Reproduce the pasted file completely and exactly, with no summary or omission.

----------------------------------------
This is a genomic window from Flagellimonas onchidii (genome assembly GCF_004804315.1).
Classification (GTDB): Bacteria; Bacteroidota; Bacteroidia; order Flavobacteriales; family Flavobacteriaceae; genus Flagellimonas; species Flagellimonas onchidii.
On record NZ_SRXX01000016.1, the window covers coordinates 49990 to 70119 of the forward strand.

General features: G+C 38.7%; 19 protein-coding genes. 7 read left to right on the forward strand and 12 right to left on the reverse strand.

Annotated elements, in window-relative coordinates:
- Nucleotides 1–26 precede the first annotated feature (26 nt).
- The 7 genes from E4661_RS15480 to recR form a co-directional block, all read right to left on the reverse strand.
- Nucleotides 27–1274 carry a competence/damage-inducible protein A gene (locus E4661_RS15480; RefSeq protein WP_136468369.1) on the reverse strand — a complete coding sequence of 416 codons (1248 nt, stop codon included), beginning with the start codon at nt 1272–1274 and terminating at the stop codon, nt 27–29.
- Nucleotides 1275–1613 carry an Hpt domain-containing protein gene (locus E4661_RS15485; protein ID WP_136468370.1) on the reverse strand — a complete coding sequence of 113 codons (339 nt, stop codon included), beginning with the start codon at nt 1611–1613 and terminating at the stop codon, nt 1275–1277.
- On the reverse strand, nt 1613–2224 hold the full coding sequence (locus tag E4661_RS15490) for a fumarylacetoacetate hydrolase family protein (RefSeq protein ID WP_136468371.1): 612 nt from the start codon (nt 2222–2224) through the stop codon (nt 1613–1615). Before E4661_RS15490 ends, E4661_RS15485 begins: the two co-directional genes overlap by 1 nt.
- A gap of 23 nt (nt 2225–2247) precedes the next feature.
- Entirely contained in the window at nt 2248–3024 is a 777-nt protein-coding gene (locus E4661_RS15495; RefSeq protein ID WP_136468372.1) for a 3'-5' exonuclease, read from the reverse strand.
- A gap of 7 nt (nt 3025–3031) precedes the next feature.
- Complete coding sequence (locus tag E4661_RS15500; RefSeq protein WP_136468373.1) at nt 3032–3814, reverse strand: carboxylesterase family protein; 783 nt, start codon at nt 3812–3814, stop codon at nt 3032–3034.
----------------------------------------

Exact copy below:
This is a genomic window from Flagellimonas onchidii (genome assembly GCF_004804315.1).
Classification (GTDB): Bacteria; Bacteroidota; Bacteroidia; order Flavobacteriales; family Flavobacteriaceae; genus Flagellimonas; species Flagellimonas onchidii.
On record NZ_SRXX01000016.1, the window covers coordinates 49990 to 70119 of the forward strand.

General features: G+C 38.7%; 19 protein-coding genes. 7 read left to right on the forward strand and 12 right to left on the reverse strand.

Annotated elements, in window-relative coordinates:
- Nucleotides 1–26 precede the first annotated feature (26 nt).
- The 7 genes from E4661_RS15480 to recR form a co-directional block, all read right to left on the reverse strand.
- Nucleotides 27–1274 carry a competence/damage-inducible protein A gene (locus E4661_RS15480; RefSeq protein WP_136468369.1) on the reverse strand — a complete coding sequence of 416 codons (1248 nt, stop codon included), beginning with the start codon at nt 1272–1274 and terminating at the stop codon, nt 27–29.
- Nucleotides 1275–1613 carry an Hpt domain-containing protein gene (locus E4661_RS15485; protein ID WP_136468370.1) on the reverse strand — a complete coding sequence of 113 codons (339 nt, stop codon included), beginning with the start codon at nt 1611–1613 and terminating at the stop codon, nt 1275–1277.
- On the reverse strand, nt 1613–2224 hold the full coding sequence (locus tag E4661_RS15490) for a fumarylacetoacetate hydrolase family protein (RefSeq protein ID WP_136468371.1): 612 nt from the start codon (nt 2222–2224) through the stop codon (nt 1613–1615). Before E4661_RS15490 ends, E4661_RS15485 begins: the two co-directional genes overlap by 1 nt.
- A gap of 23 nt (nt 2225–2247) precedes the next feature.
- Entirely contained in the window at nt 2248–3024 is a 777-nt protein-coding gene (locus E4661_RS15495; RefSeq protein ID WP_136468372.1) for a 3'-5' exonuclease, read from the reverse strand.
- A gap of 7 nt (nt 3025–3031) precedes the next feature.
- Complete coding sequence (locus tag E4661_RS15500; RefSeq protein WP_136468373.1) at nt 3032–3814, reverse strand: carboxylesterase family protein; 783 nt, start codon at nt 3812–3814, stop codon at nt 3032–3034.